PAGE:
"Melissa Clark’s effervescent, inexhaustible enthusiasm for all things edible is wonderfully infectious. She really makes you want to drop everything, head for the kitchen and whip up an Upside-Down Polenta Plum Cake or Carroty Mac and Cheese."
That's what our BookPage cookbook columnist Sybil Pratt had to say about Cook This Now. These season-friendly recipes, arranged by Clark (food writer and columnist for the New York Times Dining Section), are the type of delicious meals you can't wait to make.
This is one of both our favorites. It’s comforting, crusty topped, soft centered, and very cheesy—but not at all sophisticated. Just simple, kid-friendly, homemade food with the added grown-up appeal of lots of healthful carrots tossed into the mix.
I got the idea from a chef’s recipe in a glossy food magazine. The chef called for cooking carrots in butter and orange juice, pureeing them, and using the puree as a sauce for mac and cheese. I tried the recipe as written and was disappointed. It was a lot of work, and I didn’t like the sweetness of the citrus fruit interfering with my cheesy goodness.
So I decided to come up with my own simplified and ultra-Cheddary version. It was a huge hit with the under-three crowd and their parents, too.
It’s a straightforward recipe that comes together without much fuss, other than having to grate some carrots. But to make up for that, I’ve eliminated the need to make a cheese sauce on the top of the stove. Instead, I toss the hot pasta with grated cheddar, butter, sour cream for creaminess, and eggs to hold it all together. The grated carrots get boiled along with the pasta, so cooking them isn’t an extra step. And the tiny orange shreds look so much like the cheddar that your kids might not even notice they are there. Dahlia certainly hasn’t, and while I’ve never lied to her about their inclusion, I might have left out the word carrot in the dish description—accidentally, of course.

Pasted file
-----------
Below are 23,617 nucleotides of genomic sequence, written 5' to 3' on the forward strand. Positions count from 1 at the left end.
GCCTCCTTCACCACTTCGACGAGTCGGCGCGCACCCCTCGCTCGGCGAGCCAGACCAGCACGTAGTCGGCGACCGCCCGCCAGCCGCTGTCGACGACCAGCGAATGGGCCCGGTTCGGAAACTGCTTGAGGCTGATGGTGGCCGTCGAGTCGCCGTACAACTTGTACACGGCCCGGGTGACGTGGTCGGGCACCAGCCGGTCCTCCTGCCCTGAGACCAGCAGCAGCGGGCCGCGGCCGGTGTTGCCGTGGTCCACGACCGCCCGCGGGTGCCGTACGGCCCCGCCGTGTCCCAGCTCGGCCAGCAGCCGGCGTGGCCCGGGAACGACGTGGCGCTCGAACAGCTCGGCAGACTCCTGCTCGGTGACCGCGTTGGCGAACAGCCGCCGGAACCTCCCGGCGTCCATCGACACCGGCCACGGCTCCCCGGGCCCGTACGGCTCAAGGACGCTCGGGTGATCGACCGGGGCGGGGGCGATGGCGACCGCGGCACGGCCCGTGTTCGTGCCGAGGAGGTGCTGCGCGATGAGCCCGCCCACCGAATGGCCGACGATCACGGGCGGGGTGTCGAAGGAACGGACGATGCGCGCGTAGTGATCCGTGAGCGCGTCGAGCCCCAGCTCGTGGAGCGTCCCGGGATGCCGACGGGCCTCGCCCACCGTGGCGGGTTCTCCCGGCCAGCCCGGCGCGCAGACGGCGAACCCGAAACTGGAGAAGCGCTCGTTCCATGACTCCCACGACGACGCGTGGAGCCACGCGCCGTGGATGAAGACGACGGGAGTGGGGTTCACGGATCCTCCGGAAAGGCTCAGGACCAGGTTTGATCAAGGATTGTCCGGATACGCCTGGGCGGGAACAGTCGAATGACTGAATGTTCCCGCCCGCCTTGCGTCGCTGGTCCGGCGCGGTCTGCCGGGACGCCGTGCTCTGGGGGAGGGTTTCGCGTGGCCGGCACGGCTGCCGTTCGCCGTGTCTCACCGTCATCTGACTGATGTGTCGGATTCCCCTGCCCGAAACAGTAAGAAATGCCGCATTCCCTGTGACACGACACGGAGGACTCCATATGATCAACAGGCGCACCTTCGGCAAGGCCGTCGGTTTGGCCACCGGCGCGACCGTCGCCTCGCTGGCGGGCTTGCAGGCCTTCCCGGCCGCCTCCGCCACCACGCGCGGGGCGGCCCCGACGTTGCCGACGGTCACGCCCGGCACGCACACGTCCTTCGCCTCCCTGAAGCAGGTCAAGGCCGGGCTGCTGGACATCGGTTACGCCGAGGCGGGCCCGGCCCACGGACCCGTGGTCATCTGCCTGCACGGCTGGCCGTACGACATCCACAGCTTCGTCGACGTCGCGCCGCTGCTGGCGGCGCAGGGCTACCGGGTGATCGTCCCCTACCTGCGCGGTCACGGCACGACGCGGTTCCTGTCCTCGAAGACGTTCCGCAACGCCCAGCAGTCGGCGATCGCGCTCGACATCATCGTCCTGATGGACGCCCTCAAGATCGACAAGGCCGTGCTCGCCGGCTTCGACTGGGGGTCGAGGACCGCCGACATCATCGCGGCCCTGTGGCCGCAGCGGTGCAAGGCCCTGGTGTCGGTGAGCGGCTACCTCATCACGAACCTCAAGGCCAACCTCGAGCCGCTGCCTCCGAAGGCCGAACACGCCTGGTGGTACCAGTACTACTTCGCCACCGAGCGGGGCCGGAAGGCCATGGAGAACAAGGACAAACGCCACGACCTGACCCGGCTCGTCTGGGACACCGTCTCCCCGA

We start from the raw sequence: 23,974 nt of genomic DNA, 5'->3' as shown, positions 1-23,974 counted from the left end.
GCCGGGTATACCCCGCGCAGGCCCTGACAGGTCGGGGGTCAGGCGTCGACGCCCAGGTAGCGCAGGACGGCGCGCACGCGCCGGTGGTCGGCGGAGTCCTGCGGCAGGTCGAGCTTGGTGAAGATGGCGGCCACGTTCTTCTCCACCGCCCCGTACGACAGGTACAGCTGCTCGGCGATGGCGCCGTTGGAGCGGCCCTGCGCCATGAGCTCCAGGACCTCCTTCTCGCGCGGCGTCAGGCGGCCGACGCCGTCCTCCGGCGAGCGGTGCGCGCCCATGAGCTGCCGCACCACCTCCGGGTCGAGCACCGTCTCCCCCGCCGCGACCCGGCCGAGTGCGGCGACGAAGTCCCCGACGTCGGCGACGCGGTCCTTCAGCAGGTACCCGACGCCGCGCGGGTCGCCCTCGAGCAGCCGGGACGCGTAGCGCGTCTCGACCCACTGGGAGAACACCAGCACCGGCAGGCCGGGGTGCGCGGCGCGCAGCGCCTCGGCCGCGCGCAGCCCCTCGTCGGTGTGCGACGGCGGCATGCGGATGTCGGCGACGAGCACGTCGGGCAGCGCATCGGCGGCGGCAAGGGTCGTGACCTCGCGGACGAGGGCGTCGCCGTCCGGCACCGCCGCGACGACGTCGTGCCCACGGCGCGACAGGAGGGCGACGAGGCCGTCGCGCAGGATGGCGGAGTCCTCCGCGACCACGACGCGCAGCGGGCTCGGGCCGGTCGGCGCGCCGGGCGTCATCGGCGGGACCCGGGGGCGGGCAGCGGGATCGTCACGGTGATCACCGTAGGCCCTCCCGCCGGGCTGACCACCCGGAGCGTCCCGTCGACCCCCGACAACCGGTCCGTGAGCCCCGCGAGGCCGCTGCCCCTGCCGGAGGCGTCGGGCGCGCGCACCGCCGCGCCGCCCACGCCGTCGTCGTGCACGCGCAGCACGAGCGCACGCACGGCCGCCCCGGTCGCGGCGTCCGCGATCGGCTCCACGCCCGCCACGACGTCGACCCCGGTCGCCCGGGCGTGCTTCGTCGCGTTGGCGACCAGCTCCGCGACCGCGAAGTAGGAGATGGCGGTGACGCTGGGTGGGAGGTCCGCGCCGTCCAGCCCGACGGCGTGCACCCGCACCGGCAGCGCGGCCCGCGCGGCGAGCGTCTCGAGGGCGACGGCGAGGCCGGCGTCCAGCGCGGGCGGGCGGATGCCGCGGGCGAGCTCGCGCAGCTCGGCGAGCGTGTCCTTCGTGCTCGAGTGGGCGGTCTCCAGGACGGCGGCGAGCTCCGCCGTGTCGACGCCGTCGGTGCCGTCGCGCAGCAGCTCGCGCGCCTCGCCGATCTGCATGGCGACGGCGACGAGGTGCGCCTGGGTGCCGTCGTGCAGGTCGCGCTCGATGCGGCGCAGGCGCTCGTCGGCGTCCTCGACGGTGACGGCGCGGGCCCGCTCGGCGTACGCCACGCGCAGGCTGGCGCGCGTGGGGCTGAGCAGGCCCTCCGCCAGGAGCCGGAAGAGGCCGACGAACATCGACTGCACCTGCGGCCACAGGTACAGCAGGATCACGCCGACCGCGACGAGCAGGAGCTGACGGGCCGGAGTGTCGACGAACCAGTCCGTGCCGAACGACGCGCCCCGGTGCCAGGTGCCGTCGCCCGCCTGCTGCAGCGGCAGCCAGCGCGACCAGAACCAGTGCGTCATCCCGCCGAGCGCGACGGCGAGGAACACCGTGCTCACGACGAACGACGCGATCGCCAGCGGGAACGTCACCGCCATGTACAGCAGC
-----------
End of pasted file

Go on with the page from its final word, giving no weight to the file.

Makes 6 servings
2. Cook macaroni according to package instructions in a large pot of salted boiling water; add carrot 3 minutes before pasta is finished cooking; drain well.
3. While pasta is hot, stir in all but 1/2 cup of the cheddar and the butter. In a bowl, whisk together the sour cream, milk, eggs, salt, mustard powder, and pepper. Fold mixture into the pasta.
4. Scrape the mixture into the prepared pan. Sprinkle the remaining cheddar and the parmesan over the top. Bake until the casserole is firm to the touch and golden brown, about 30 minutes.
Our Cookbook of the Month celebrates one of the great chefs of our time--Jacques Pepin! Essential Pepin: More Than 700 All-Time Favorites from My Life in Food honors Pepin's 60 years in the kitchen with the best recipes.